A common way of measuring the trend for a set of points or areas is to calculate the standard distance separately in the x- and y-directions. These two measures define the axes of an ellipse encompassing the distribution of features. The ellipse is referred to as the standard deviational ellipse, since the method calculates the standard deviation of the x-coordinates and y-coordinates from the mean center to define the axes of the ellipse. The ellipse allows you to see if the distribution of features is elongated and hence has a particular orientation.

While you can get a sense of the orientation by drawing the features on a map, calculating the standard deviational ellipse makes the trend clear. You can calculate the standard deviational ellipse using either the locations of the features or the locations influenced by an attribute value associated with the features. The latter is termed a weighted standard deviational ellipse.

## Calculations

The Standard Deviational Ellipse is given as:

Where *x* and *y* are the coordinates for feature *i*, {*x̄*, *ȳ*} represent the Mean Center for the features and *n* is equal to the total number of features.

The sample covariate matrix is factored into a standard form which results in the matrix being represented by its eigenvalues and eigenvectors. The standard deviations for the x- and y-axis are then:

The variances are scaled by an adjustment factor in order to produce an ellipse containing the desired percentage of the data points. These adjustment factors are provided in the table below.

1 dimensional data | 2 dimensional data | |
---|---|---|

1 standard deviation | 1.00 | 1.41 |

2 standard deviations | 2.00 | 2.83 |

3 standard deviations | 3.00 | 4.24 |

Visit the Additional resources if you would like to learn more about eigenvalues and eigenvectors.

## Output and interpretation

Standard deviations help you understand the dispersion or spread of your data. When working with one dimensional data, the three sigma rule is the common rule-of-thumb conveying the percentage of data values that will fall within one, two and three standard deviations of the mean. In a normal distribution, this would mean 68%, 95% and 99.7% of the data values will fall within one, two and three standard deviations respectively. However, when working with higher dimensional spatial data (x and y), this breakdown of percentages is rarely observed. A more appropriate rule-of-thumb derived from the Rayleigh distribution suggests that a one standard deviational ellipse will cover approximately 63 percent of the features; two standard deviations will contain approximately 98 percent of the features; and three standard deviations will cover approximately 99.9 percent of the features in two dimensions (x and y).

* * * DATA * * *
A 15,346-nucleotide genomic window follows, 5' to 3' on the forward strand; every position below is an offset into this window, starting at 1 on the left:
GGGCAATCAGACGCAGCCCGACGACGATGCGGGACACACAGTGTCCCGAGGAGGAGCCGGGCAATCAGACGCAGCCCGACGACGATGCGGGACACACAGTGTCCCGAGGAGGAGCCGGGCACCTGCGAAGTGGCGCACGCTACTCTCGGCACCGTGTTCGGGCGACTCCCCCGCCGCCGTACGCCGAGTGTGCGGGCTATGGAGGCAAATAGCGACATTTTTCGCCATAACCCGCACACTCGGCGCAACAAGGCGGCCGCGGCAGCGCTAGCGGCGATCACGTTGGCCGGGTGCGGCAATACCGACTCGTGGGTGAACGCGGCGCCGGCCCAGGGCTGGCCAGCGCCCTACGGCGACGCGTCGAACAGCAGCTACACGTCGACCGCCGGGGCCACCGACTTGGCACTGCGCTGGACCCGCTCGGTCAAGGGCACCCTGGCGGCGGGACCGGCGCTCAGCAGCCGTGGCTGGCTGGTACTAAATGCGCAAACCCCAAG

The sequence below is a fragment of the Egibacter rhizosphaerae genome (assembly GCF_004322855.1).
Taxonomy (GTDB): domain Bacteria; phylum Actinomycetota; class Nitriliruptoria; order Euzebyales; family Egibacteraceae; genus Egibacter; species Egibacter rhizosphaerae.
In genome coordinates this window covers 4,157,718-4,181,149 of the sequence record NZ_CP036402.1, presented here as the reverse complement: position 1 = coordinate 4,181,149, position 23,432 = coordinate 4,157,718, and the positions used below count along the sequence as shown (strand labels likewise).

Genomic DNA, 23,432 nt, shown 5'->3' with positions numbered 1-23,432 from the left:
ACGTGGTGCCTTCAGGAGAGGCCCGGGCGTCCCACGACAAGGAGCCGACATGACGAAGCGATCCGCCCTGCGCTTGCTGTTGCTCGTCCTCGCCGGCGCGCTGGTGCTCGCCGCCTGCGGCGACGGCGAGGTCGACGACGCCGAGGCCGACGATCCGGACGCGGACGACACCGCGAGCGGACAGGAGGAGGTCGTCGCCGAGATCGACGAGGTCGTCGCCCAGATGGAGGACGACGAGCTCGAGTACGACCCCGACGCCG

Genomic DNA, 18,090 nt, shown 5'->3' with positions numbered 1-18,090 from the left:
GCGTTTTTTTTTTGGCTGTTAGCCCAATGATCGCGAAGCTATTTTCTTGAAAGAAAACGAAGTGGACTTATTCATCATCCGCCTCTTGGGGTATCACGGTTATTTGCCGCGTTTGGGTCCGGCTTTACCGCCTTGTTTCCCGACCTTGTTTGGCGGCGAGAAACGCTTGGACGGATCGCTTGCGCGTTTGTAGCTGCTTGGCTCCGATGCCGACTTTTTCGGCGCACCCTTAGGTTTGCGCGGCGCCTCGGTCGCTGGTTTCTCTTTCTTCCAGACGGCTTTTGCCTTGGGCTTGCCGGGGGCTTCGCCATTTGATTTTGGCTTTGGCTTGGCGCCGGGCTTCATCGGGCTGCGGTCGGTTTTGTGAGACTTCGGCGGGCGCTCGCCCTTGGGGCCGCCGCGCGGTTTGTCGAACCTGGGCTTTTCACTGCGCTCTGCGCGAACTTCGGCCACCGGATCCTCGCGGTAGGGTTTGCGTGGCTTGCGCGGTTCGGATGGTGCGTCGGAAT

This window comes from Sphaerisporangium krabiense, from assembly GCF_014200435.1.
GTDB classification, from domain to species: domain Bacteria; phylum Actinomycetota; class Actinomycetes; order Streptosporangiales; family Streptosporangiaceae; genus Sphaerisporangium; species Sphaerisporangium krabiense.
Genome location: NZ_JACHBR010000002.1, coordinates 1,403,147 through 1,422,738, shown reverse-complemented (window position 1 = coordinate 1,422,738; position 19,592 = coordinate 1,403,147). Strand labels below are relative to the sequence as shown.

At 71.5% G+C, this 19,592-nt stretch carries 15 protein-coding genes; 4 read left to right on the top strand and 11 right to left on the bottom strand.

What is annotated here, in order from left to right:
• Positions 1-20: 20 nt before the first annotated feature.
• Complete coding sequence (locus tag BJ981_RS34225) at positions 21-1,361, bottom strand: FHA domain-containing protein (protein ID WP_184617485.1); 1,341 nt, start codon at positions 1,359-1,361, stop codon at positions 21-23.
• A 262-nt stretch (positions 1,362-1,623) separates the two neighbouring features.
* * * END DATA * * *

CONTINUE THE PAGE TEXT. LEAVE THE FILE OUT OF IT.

For two dimensional data, the Directional Distribution (Standard Deviational Ellipse) tool creates a new feature class containing an elliptical polygon centered on the mean center for all features (or for all cases when a value is specified for Case Field). The attribute values for these output ellipse polygons include two standard distances (long and short axes); the orientation of the ellipse; and the case field, if specified. The orientation represents the rotation of the long axis measured clockwise from noon. You can also specify the number of standard deviations to represent (1, 2, or 3).

## Potential applications

- Mapping the distributional trend for a set of crimes might identify a relationship to particular physical features (a string of bars or restaurants, a particular boulevard, and so on).
- Mapping groundwater well samples for a particular contaminant might indicate how the toxin is spreading and, consequently, may be useful in deploying mitigation strategies.
- Comparing the size, shape, and overlap of ellipses for various racial or ethnic groups may provide insights regarding racial or ethnic segregation.
- Plotting ellipses for a disease outbreak over time may be used to model its spread.
- Examining the distribution of elevations for storms of a certain category would be a useful factor to consider when investigating the relationship between atmospheric conditions and aircraft accidents.

## Additional resources

Chew, Victor. "Confidence, prediction, and tolerance regions for the multivariate normal distribution." Journal of the American Statistical Association 61.315 (1966): 605-617.

Fisher, N. I., T. Lewis, and B. J. J. Embleton. *Statistical Analysis of Spherical Data. 1 ^{st} ed*. Cambridge: Cambridge University Press, 1987. Cambridge Books Online. Web. 26 April 2016.

Levine, Ned. "CrimeStat III: a spatial statistics program for the analysis of crime incident locations (version 3.0)." Houston (TX): Ned Levine & Associates/Washington, DC: National Institute of Justice (2004).

Mitchell, Andy. *The ESRI Guide to GIS Analysis, *Volume 2.* *ESRI Press, 2005.* *

Wang, Bin, Wenzhong Shi, and Zelang Miao.
(2015) Confidence Analysis of Standard Deviational Ellipse and Its
Extension into Higher Dimensional Euclidean Space. *PLoS ONE* 10(3), e0118537.